Marine Mammals Management
Alaska Region


Polar Bear

U.S. - Russia Bilateral Agreement

Delegation Group Photo.

A treaty between Native and government representatives of the U.S. and Russia was signed in 2000 due to the need for coordinated management of the shared Alaska-Chukotka polar bear population that inhabits the Chukchi and northern Bering seas.  This treaty identified goals to improve polar bear conservation and safeguard the cultural and traditional use of polar bears by Native peoples. For Native peoples of Chukotka this treaty re-establishes their ability to hunt polar bears for subsistence purposes. Prior to this treaty, any hunting of polar bears (including by Native peoples) had been illegal in Russia since 1956.  Alaska Natives have supported the right of their Russian neighbors and have long recognized the need to cooperatively manage this population to ensure that polar bears are available for future generations.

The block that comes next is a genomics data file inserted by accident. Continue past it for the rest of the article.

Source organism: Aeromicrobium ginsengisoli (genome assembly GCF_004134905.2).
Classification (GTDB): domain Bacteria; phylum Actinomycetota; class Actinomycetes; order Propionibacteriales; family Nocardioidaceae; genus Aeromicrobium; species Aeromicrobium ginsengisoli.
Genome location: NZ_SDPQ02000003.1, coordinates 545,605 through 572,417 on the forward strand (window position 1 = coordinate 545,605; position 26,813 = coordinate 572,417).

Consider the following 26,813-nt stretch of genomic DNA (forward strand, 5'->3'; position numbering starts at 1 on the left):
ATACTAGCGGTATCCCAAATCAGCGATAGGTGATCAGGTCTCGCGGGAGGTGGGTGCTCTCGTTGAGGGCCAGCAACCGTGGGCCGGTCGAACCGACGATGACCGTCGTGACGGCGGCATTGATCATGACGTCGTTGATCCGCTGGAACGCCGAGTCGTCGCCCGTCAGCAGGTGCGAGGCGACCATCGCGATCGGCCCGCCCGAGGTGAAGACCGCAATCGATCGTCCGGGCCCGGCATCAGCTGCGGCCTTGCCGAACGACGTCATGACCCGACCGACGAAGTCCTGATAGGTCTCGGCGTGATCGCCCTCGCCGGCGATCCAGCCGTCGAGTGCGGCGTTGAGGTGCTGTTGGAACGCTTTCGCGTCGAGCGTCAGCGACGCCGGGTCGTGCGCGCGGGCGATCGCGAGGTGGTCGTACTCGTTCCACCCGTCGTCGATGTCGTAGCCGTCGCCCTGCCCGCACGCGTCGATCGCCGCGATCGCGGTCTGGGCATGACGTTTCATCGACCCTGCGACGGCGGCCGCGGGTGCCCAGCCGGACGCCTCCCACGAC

Recent implementation of this treaty, which began in 2007, established a joint U.S.-Russia Commission responsible for making management decisions concerning polar bears in this region. The Commission is composed of a Native and federal representative from each country.

At a meeting in June 2010, the Commission decided to place an upper limit on harvest from the Alaska-Chukotka population of 19 female and 39 male (for a total of 58) polar bears per year based on the recommendation of the scientific working group and identified subsistence needs.  That harvest limit has been re-3stablished by the Commission each year, and is split evenly between Native peoples of Alaska and Chukotka. The Alaskan share of the harvest is 29 polar bears (9 females).



Last updated: February 2016